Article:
Tiphons are gigantic gastropods that can be encountered in Atlus' 1999 Revelations: The Demon Slayer [Japanese title: Megami Tensei Gaiden: Rasuto Baiburu (Reincarnation of The Goddess Side Story: Last Bible)] Gameboy Color video game [said title was previously published for the original Nintendo Gameboy (1992) and Sega Game Gear (1994), but only in Japan]. Like most of the creatures in the game, Tiphons can potentially be recruited into your party by (carefully) negotiating with them during a battle or you might spontaneously create one by fusing two other monsters together with Kishe's "Combine" spell. The name "Tiphon" is likely a misspelling of "Typhon"--the last, and deadliest, son of Gaea (Mother Earth). Typhon is best known for fathering many of the infamous monsters of Greek mythology and temporarily besting Zeus in one-on-one combat.

Tiphons cannot grow their own shells, which has led to many snide comments about "Uppity slugs that think they're snails". Much like hermit crabs, they simply move from one empty vessel to another as they increase in size. When queried by one of his disciples as to how big a Tiphon can grow, Gaia Master Vaerial's cryptic response was, "However large man's idolatry allows." Although only marginally sentient, Tiphons exhibit a disturbing preference for inhabiting statue fragments. If said accommodations are not readily available, these mollusks aren't above using their incredible strength to topple and shatter hollow monuments in order to create them. Scholars believe this behavior is indicative of Tiphons being the perverse creation of some unknown power that wishes to see humanity, and by extension, the gods, humbled.

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Materials:
Newsprint, tissue paper, white glue, acrylic paint, a wire twist tie segment, and gloss nail polish.

Dimensions:
3.0 cm/1.2 in. x 2.4 cm/0.9 in. (widest point x highest point)

Time:
Two days: March 28 and 29, 2011.




Original Gameboy grayscale graphics:


Gameboy Color graphics with Super Gameboy border:


Sega Game Gear remake version of Tiphon:

51  Media / Single-Player RPGs / Revelations The Demon Slayer/Last Bible bestiary on: March 25, 2011, 10:37:44 AM
I've been working on this for a while now, it's a combined bestiary for the Gameboy Color Megami Tensei Gaiden: Last Bible (Revelations: The Demon Slayer in North America) RPG and the Japanese Game Gear remake of the same title.  It's quite interesting, at least to me, to see the monster sprite evolution/changes between the two versions.  If you're not familiar with Megami Tensei, the hook for the series is that you can recruit almost any monster you meet into your party and use them as playable characters.

http://www.angelfire.com/ult/ace/RtDS_Bestiary.html
52  Media / Brush and Quill / Ghostly, Spiny, and Bloody Miscreants on: March 08, 2011, 11:27:52 AM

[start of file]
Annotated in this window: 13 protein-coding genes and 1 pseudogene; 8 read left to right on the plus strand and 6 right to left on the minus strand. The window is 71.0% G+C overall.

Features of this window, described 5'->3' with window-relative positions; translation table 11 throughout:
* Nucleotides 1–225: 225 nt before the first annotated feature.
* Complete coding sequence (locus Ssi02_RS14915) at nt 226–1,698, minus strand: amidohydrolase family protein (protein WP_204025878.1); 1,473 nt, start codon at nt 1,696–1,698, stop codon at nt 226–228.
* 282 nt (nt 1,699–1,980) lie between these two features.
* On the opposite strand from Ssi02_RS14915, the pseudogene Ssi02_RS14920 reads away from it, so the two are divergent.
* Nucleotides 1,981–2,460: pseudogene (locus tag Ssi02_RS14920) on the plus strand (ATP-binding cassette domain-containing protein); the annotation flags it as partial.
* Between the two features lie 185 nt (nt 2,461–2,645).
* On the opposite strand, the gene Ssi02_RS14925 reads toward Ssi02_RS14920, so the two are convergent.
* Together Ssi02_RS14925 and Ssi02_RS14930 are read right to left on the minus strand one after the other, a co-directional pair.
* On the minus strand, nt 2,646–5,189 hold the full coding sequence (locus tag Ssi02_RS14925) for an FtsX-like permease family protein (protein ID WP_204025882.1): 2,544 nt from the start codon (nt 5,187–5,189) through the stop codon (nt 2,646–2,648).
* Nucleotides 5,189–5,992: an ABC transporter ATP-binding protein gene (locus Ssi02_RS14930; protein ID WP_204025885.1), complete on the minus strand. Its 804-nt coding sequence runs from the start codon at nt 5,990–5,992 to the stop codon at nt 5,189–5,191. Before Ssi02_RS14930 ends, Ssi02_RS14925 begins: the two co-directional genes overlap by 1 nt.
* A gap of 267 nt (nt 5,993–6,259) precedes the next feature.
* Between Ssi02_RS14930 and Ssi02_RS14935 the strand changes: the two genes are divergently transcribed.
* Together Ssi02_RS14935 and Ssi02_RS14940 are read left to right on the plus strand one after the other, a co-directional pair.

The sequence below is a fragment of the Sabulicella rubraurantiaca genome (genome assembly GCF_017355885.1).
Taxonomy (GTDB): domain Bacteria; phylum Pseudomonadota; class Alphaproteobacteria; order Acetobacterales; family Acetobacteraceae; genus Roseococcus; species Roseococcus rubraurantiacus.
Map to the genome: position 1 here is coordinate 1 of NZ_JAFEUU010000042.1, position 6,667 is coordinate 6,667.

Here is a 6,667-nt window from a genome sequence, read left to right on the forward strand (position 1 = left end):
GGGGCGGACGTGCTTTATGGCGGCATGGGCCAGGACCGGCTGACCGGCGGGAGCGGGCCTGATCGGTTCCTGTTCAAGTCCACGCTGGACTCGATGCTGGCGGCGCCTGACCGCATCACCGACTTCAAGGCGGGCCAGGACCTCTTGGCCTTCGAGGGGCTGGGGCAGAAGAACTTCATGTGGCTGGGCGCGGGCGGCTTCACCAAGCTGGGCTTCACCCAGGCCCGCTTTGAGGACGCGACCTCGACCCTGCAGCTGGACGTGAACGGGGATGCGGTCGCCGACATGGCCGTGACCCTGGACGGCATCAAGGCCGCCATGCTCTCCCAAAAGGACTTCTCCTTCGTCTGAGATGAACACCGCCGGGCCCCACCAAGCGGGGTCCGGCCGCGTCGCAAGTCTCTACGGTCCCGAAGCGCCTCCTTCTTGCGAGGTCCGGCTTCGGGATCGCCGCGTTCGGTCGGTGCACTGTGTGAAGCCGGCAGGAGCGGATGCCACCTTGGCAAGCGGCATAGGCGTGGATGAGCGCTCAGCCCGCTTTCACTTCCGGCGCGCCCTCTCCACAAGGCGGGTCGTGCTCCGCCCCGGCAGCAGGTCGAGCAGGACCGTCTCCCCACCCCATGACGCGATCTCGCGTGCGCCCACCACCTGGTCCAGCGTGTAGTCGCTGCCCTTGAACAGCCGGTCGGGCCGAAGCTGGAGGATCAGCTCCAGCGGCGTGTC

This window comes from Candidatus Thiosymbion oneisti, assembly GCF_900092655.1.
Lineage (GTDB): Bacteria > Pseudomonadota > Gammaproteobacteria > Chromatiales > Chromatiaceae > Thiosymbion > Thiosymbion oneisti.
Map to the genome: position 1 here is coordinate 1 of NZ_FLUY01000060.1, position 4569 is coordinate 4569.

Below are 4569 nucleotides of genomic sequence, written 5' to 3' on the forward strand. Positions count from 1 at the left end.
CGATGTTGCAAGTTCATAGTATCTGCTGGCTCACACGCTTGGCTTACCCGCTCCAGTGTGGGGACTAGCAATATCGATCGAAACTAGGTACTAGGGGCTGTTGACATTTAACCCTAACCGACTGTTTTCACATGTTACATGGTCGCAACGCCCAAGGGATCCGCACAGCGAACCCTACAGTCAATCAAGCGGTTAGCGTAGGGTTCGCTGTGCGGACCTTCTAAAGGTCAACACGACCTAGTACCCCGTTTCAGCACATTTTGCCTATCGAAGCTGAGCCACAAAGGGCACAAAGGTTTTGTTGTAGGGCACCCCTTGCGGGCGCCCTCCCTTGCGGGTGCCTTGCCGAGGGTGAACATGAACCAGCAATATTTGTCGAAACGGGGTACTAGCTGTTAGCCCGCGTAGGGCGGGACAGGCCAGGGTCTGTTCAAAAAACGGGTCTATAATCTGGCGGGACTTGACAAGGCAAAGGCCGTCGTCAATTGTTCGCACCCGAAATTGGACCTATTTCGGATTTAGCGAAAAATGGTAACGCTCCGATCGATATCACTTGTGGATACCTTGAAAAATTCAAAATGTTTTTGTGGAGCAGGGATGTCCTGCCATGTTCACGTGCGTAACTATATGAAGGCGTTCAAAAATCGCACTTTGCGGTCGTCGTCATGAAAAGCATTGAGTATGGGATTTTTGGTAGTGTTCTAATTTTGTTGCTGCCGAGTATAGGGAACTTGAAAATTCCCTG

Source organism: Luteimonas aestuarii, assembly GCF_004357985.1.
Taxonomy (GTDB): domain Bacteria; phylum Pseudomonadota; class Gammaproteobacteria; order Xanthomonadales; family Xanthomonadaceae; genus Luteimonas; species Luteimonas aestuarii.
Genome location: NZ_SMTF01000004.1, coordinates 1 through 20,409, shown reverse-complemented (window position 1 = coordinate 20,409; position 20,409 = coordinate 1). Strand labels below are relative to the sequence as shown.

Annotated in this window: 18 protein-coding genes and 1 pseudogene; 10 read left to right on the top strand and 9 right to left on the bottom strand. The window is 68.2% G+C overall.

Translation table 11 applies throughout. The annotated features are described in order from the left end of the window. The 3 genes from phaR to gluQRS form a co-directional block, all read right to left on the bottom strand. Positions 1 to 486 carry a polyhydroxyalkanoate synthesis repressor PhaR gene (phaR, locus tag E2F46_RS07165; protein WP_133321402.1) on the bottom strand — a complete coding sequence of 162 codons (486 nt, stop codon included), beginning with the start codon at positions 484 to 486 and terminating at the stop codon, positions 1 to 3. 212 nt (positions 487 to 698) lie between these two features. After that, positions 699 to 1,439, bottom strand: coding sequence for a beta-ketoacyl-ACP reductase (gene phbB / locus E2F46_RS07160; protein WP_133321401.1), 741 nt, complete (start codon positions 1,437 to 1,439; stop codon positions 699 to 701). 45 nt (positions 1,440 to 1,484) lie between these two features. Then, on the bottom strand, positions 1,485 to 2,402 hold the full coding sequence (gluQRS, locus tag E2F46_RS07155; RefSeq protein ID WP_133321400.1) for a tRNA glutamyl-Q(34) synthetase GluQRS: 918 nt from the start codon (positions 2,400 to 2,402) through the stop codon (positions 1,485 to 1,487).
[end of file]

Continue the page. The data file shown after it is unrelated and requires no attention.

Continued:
Phantom



Your flesh breaks out in goose bumps as a horrifying apparition slowly materializes before you. Its' ghostly body, a stereotypical white sheet, is perforated with huge, vacant eye holes set above a wide slit filled with bloody teeth. A striped red and black cane floats at the specter's side, and perched on top of the wraith's head is a bleached skull sporting a matching conical hat. Certain that these are your last moments of life, you cower in terror. But, to your surprise, the shade does you no harm, instead, in a scratchy voice, it prophecies that an earthquake will strike your village and the surrounding countryside at dawn. The spirit goes on to advise that everyone must get out of their homes and seek open ground, prior to said calamity, if they hope to survive it. With that grave message delivered, the spook disappears again, leaving you shaking in both fear and gratitude.



Phantoms are spectral demons that can be found in Atlus' 2002/2003 Gameboy Advance DemiKids: Light Version/Dark Version roleplaying video games (original Japanese titles: Shin Megami Tensei: Devil Children Book of Light/Book of Dark). The Light and Dark cartridge variations, while similar in the larger sense, feature different main protagonists and storylines, as well as some unique monsters and items--the idea, like in Nintendo's Pokemon, is that players with different versions will connect their Gameboy Advances to battle each other and trade/fuse monsters.

Phantoms can be encountered in random battles where they can either be slain for experience points and money or recruited to join your ever-growing Demonary (a demonic bestiary). Once a Phantom, or any other demon for that matter, has been enlisted, in addition to using it in combat, the specimen can be further augmented by fusing it with other fiends or items, thereby increasing its' powers or potentially transforming it into another creature altogether.